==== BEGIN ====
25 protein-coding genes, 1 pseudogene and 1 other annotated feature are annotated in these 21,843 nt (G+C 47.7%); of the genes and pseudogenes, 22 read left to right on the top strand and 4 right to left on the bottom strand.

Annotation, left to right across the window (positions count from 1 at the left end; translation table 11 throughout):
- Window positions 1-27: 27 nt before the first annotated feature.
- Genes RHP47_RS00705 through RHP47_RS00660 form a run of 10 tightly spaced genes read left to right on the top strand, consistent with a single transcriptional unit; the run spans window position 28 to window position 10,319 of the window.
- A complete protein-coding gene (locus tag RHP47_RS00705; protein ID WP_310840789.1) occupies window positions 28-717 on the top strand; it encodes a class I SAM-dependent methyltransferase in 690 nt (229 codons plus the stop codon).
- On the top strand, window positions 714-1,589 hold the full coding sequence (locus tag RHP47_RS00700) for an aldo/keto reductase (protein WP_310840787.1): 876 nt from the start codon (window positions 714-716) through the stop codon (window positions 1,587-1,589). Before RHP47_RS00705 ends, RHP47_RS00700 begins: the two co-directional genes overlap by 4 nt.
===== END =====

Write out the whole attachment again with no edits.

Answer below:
25 protein-coding genes, 1 pseudogene and 1 other annotated feature are annotated in these 21,843 nt (G+C 47.7%); of the genes and pseudogenes, 22 read left to right on the top strand and 4 right to left on the bottom strand.

Annotation, left to right across the window (positions count from 1 at the left end; translation table 11 throughout):
- Window positions 1-27: 27 nt before the first annotated feature.
- Genes RHP47_RS00705 through RHP47_RS00660 form a run of 10 tightly spaced genes read left to right on the top strand, consistent with a single transcriptional unit; the run spans window position 28 to window position 10,319 of the window.
- A complete protein-coding gene (locus tag RHP47_RS00705; protein ID WP_310840789.1) occupies window positions 28-717 on the top strand; it encodes a class I SAM-dependent methyltransferase in 690 nt (229 codons plus the stop codon).
- On the top strand, window positions 714-1,589 hold the full coding sequence (locus tag RHP47_RS00700) for an aldo/keto reductase (protein WP_310840787.1): 876 nt from the start codon (window positions 714-716) through the stop codon (window positions 1,587-1,589). Before RHP47_RS00705 ends, RHP47_RS00700 begins: the two co-directional genes overlap by 4 nt.